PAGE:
For Topaz that contain Red hues, they are referred to as Imperial Topaz. They are the most highly prized and coveted due to its rarity. it is insisted that the gem must display a reddish pleochroic colour in order to be classified as an imperial topaz. It often appears at the ends of fashioned gems such as pear shaped or oval shaped gems. Otherwise it will have a yellowish orange body colour

Sherry Topaz / Precious Topaz

Sherry Topaz is often used to refer to Topaz that contain yellowish brown, brownish yellow and orange hues within them. This term is used because the colour of the stone resembles the colour of Sherry wine. Stones in this colour range are sometimes called precious topaz as well. The name is used to distinguish between citrine and smoky quartz which look similar and often times mistaken as Topaz.

Pink Topaz / Rose Topaz

Pink Topaz, often known as Rose Topaz, is a naturally colour topaz found within Brazilian mines. It resembles a pink diamond or a bright pink sapphire, which people might mistake it for. It is less expensive than pink diamonds in generally and it is also readily available in large sizes compared to pink diamonds and pink sapphires.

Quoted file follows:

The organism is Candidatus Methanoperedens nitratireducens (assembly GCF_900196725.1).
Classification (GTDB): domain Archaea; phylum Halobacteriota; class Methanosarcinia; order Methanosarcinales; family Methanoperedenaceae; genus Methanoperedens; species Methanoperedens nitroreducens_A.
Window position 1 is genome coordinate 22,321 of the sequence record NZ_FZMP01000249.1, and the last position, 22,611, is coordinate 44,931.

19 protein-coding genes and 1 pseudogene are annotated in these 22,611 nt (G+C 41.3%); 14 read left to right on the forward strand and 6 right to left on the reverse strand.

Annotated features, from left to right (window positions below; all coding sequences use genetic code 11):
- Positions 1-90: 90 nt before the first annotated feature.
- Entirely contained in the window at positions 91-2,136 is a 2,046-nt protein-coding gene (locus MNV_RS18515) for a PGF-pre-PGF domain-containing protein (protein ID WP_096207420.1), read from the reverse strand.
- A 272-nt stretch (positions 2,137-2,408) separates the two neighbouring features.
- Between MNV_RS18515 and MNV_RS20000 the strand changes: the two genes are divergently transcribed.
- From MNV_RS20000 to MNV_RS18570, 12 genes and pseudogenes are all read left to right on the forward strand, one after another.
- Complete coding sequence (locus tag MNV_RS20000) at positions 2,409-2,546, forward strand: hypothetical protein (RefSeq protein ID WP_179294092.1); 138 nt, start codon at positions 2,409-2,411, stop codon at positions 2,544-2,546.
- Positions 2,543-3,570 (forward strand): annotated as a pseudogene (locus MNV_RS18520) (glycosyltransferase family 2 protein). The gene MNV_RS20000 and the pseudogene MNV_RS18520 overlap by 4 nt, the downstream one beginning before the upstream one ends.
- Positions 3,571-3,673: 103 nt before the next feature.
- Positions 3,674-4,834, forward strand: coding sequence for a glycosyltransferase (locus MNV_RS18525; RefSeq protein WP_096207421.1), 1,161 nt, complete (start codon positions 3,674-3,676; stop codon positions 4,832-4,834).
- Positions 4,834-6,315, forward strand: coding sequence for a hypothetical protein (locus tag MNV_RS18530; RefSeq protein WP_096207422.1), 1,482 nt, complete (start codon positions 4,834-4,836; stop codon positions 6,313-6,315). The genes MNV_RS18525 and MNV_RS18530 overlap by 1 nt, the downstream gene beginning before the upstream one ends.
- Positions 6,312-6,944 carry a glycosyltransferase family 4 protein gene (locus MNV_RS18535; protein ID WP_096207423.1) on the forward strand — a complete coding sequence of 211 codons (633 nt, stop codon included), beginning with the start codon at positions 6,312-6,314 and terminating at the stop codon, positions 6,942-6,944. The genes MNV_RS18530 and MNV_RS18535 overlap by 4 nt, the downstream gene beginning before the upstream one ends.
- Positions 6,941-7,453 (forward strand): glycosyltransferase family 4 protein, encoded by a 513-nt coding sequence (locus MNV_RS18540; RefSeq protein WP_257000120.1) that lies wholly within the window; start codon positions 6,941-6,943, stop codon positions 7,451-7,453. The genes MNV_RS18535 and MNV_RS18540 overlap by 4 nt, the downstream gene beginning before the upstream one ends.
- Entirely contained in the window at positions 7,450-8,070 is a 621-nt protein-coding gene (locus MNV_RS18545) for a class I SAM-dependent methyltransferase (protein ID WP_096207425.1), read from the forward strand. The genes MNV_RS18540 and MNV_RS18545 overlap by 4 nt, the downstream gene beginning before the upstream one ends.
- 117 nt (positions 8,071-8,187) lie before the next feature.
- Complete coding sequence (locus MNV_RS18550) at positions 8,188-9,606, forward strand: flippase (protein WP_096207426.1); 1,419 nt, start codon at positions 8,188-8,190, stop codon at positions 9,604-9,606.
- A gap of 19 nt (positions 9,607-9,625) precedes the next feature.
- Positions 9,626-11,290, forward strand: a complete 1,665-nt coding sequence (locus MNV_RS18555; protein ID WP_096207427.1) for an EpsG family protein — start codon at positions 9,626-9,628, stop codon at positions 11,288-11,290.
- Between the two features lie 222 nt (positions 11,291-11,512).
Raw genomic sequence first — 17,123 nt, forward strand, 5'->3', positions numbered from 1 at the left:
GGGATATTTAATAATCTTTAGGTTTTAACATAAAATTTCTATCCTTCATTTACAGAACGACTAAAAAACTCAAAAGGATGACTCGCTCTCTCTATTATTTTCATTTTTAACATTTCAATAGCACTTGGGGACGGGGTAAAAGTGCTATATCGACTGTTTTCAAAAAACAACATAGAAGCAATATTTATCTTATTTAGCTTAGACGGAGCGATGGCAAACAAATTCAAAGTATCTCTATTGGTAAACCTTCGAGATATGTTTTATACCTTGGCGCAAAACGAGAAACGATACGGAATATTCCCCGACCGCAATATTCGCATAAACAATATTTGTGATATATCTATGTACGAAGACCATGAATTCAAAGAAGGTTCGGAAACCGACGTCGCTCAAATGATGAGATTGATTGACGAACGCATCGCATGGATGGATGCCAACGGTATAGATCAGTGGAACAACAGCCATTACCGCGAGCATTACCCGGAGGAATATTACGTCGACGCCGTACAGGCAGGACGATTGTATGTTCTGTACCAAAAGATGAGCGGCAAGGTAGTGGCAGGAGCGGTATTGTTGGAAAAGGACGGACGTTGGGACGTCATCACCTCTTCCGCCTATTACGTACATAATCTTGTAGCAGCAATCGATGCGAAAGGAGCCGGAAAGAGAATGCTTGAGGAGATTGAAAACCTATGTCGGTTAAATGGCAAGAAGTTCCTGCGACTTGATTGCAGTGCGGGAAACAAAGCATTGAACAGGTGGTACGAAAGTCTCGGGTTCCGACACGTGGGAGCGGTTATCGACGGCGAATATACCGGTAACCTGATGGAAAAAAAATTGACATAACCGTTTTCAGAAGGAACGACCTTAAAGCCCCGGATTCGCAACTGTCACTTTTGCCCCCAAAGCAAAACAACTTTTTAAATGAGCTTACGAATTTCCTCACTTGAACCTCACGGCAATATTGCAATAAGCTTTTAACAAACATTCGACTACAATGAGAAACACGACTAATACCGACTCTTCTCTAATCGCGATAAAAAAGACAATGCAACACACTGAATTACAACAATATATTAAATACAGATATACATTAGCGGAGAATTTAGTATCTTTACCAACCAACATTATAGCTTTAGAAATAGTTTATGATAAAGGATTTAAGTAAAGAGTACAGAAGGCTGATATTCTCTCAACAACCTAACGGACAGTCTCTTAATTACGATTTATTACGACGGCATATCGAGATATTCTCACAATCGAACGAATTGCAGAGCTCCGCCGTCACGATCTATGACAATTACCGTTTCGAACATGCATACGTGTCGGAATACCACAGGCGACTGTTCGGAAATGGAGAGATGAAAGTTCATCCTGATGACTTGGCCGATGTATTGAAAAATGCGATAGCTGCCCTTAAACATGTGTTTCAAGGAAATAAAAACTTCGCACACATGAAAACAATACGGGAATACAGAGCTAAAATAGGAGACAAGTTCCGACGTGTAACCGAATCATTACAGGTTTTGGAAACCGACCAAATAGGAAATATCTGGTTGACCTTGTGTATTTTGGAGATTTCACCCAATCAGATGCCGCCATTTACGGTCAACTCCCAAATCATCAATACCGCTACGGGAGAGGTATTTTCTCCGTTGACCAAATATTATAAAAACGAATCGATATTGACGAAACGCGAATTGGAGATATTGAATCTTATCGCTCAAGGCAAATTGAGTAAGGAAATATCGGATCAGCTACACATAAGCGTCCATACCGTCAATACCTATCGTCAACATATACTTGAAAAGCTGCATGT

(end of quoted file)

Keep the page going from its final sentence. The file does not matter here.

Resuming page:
Sky Blue / Swiss Blue / London Blue Topaz

Contrary to popular believe, blue topaz are not naturally occurring topaz. The blue hue is achieved through treatment of the original gemstone. Therefore, supply for blue topaz can be easily generated and it is relatively cheap compared to the other stones. Different shades of blue have different trade names in this scenario. Sky Blue for aqua blue topaz, Swiss Blue for medium blue topaz and London Blue topaz for dark blue topaz


Clarity of a gem is judged based off the gem’s opacity and how much inclusions does the gem contain. The assessment of clarity is often done thru eye clean and it follow the same grading as with diamonds. Inclusions within the gem affects the value of the gem. The more visible the inclusions are to the visible eye, the lower the value of the gem.